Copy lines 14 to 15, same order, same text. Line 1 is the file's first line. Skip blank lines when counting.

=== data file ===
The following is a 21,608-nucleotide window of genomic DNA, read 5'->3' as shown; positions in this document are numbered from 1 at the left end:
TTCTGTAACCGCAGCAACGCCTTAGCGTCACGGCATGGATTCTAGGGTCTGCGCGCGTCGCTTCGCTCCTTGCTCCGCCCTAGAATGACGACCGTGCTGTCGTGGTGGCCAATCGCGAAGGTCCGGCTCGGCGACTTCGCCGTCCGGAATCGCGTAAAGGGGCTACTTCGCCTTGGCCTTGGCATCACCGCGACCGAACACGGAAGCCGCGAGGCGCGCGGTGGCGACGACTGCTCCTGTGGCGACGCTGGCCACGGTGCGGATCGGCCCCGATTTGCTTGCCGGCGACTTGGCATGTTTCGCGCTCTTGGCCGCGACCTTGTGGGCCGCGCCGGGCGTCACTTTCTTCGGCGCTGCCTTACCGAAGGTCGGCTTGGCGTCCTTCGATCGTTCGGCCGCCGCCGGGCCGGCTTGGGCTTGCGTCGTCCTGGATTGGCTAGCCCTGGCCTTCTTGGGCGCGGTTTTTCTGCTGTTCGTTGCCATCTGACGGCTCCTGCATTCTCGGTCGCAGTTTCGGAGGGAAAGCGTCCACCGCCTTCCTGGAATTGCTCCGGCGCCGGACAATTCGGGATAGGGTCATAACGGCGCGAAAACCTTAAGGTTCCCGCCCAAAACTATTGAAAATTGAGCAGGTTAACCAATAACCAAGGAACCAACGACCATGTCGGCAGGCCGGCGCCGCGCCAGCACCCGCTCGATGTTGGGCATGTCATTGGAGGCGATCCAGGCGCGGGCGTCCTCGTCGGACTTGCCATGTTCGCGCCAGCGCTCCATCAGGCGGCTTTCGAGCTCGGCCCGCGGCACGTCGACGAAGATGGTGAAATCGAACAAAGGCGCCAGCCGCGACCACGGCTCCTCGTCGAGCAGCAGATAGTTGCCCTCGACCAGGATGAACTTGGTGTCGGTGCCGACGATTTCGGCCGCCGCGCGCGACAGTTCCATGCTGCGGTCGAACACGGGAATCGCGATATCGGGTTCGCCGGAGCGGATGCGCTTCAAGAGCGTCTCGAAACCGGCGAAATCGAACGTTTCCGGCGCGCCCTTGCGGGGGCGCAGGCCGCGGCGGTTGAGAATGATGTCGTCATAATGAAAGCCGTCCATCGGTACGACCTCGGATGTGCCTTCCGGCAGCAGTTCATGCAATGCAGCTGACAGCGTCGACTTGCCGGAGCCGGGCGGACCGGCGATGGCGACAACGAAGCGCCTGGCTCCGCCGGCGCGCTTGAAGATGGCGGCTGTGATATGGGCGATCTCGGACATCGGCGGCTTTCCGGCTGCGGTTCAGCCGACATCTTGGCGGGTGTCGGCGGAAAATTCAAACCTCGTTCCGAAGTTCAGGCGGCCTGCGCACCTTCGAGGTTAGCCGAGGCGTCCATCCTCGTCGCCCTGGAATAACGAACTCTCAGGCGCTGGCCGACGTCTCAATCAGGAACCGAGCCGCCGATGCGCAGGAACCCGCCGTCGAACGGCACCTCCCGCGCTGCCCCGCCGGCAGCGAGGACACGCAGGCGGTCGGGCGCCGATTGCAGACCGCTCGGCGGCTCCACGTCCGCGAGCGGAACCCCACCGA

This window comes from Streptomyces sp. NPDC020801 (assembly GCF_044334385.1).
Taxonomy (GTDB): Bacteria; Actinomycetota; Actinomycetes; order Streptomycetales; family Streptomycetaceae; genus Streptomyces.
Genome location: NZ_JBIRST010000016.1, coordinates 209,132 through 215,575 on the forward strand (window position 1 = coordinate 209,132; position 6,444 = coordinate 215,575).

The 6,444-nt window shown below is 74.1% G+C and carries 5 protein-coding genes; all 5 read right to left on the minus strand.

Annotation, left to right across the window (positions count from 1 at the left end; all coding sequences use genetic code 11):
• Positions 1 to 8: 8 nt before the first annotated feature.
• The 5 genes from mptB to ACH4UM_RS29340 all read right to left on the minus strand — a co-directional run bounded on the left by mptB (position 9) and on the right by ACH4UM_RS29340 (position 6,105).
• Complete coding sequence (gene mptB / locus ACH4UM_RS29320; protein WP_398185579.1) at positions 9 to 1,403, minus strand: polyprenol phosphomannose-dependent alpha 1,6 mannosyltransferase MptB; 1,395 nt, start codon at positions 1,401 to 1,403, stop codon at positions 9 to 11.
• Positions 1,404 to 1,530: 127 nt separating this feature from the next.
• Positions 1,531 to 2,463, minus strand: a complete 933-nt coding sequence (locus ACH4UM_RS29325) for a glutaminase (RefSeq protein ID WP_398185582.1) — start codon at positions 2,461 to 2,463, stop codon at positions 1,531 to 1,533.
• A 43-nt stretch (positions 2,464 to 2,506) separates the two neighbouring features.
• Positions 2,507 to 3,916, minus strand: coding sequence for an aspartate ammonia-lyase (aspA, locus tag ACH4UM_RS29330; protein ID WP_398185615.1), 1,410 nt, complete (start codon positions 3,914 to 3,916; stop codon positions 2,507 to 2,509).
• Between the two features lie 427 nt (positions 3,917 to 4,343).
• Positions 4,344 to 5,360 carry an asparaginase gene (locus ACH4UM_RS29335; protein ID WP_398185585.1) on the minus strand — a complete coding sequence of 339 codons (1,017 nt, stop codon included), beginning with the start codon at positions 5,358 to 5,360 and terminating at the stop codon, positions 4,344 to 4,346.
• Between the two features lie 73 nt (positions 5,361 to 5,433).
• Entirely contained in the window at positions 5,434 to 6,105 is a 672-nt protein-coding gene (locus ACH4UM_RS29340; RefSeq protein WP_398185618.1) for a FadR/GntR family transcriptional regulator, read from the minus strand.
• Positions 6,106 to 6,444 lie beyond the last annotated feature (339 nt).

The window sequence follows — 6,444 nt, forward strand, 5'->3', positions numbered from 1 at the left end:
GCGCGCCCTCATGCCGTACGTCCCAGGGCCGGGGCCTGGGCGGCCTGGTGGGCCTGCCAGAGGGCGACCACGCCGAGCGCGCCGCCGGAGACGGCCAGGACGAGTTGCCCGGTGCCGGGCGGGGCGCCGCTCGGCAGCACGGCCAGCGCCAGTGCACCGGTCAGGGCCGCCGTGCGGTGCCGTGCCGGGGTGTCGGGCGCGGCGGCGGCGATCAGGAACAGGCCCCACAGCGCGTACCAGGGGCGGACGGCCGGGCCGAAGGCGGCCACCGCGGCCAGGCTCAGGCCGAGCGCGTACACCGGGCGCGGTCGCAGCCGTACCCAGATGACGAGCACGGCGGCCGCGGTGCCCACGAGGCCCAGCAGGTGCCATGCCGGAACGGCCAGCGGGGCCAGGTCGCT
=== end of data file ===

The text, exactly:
• Positions 2,507 to 3,916, minus strand: coding sequence for an aspartate ammonia-lyase (aspA, locus tag ACH4UM_RS29330; protein ID WP_398185615.1), 1,410 nt, complete (start codon positions 3,914 to 3,916; stop codon positions 2,507 to 2,509).
• Between the two features lie 427 nt (positions 3,917 to 4,343).